Mary’s Peak and Yachats 804 Trail Friday, May 26 (#28)
We started our weekend by driving to Mary’s Peak in the central Coast Range just west of Corvallis. The meadows near the trail head were full of yellow Pioneer violets. There were glacier lilies and radio towers at the top, along with a view of the Oregon Cascades from north to south: Mt. Hood, Mt. Jefferson, Three Fingered Jack, Mt. Washington, the Three Sisters, Mt. Bachelor, and Mt. Thielson.
Dan at the top of Mary’s Peak, with the Cascade Mountains from Mt. Hood to Mt. Bachelor on the skyline.
After our short hike we continued on Highway 34 west through the Alsea River valley, twisting and winding through riparian landscape to the sea at Waldport, then south along Highway 101 to Yachats. The Overleaf Hotel overlooks a black lava armored swash zone that was spouting waves at high tide. We were also looking out on the 804 trail that outlines the edge of land there. We walked along the trail after dinner, admiring the early summer wild flowers and exploring some of the coves and natural jetties as the tide ebbed. We watched a red shrouded sun sink into the sea.
Spouting waves near our hotel
Another beach view
Meanwhile, back in Portland, the terrorism had come to our neighborhood. Three honorable men defended two girls from an intolerant ranter on the Max train and were stabbed in the neck at close range, killing two of the men. We followed this horrific story from afar all weekend.
Cape Perpetua Saturday, May 27 (#29)
We started at the Cape Perpetua Visitor Center, and hiked down to the tide pools at low tide, and then to the Cook’s Chasm area, but decided to return at high tide to see the wave action.
We then hiked up the St. Perpetua trail to the CCC stone shelter on the cliff. The trail passes through forest and hanging wildflower meadows. The views were somewhat obscured by fog.
CCC stone shelter
Lupine and plantain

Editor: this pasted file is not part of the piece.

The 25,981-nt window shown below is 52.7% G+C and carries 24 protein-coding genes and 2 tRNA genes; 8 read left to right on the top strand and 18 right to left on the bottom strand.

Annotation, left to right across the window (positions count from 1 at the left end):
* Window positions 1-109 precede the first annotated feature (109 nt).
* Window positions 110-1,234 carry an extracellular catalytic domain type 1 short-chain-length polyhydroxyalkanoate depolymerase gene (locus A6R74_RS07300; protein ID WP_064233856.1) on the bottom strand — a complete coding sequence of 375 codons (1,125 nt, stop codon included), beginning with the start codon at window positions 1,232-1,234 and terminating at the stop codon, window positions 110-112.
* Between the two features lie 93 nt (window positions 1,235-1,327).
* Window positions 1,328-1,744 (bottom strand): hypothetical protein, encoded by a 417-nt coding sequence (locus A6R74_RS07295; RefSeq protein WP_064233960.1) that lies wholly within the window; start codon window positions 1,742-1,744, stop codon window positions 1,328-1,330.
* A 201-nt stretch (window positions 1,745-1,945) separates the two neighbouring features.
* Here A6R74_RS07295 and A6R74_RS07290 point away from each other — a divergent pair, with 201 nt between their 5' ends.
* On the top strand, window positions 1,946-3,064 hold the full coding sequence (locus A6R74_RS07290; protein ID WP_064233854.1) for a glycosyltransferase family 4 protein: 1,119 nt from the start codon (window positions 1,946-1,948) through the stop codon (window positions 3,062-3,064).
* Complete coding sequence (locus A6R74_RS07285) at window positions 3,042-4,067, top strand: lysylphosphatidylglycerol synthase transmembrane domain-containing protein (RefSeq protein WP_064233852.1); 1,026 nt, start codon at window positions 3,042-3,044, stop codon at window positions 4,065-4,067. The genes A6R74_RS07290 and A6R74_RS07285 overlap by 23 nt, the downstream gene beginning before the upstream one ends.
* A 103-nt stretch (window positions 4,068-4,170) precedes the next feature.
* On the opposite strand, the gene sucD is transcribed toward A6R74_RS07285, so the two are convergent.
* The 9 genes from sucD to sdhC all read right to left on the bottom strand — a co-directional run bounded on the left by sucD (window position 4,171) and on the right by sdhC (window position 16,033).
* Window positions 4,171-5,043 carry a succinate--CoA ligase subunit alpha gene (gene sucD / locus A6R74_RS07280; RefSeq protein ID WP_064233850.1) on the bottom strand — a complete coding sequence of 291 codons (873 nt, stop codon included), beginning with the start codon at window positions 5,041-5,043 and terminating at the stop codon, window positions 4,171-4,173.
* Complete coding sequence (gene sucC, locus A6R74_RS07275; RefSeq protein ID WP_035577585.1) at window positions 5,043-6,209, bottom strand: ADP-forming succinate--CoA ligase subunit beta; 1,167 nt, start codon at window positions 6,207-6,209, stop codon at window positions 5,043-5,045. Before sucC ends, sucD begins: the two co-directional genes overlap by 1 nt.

Seaside Birdsfoot trefoil
Foggy view to Cooks Chasm area
In the afternoon we returned to Cook’s Chasm at high tide, and saw the Spouting Horn, and Thor’s Well, and a lot more people.
Back in our room, we saw large sea creatures in the waves, and took photos with our zoom lenses. At first we assumed it was a whale, or four. But when I googled whales I could not find the fringed fins I was seeing. After a little more searching, I realized we were seeing sea lions, whose tail fins look like fingers. But we did see four of them from our window surfing the waves.
Sea lion or two
Later, we went for a delicious dinner at the Drift Inn in Yachats, and then a walked south from our room on the 804 trail.
Sea thrift on the rocks
Heceta Head and Lighthouse, Hobbit Beach Sunday, May 28 (#30)
Washburne Beach was foggy as we started our hike. We walked about a mile along the beach at low tide, few others about, and passed a bald eagle sitting in a snag above the beach.
Dan; bald eagle in snag
The southern part of the beach is called Hobbit Beach, presumably because the sandstone bluffs are eroded into hobbit holes by water seeps dripping down.
The fog was lifting as we headed up from the beach through the rhododendron and Sitka spruce forest on Heceta Head.
Into the misty forest
View back to Hobbit Beach
By the time we switchbacked down to the Heceta Head Lighthouse on the south side, we could see the lovely blue water and birds on the rocks. We ate our lunch near the light house and took a brief tour through the lower part of the old building.
Heceta Light House
View south from the light house
Birds on the rocks – cormorants and sea gulls
Then we retraced our trail back to Hobbit Beach, which by now had plenty of people and a higher tide.
On our way back to Yachats, we drove up to the CCC shelter that we hiked to yesterday. Today, the skies were clearer and we could see the views we missed. We also stopped for a look at the Devil’s Churn area, another place where the waves create large splashes as they are constricted in rock crevices. In the evening, we sat in the spa pools at our hotel that overlook the beach.
Less foggy view from the Cape Perpetua shelter
Zoomed in, now I can see the Spouting Horn and Thor’s Well
Yachats 804 Trail and home, Monday, May 29
We took another low tide walk through the rocky headlands near our hotel. There were sea stars clinging to the rocks at the lowest levels, giving us hope that the species will recover from the disintegration disease that wiped many of them out during the past few years. Dan also saw a breaching whale while I poked around in the tide pools. Soon enough it was time to pack up and head home after a lovely weekend by the sea.
Spouting slot at high tide
Slot at low tide
A few more low tide beach views:
Arch at low tide
Anemones and a star
Low tide beach beyond the cliffs
Flowers near the beach:
Yachats flower list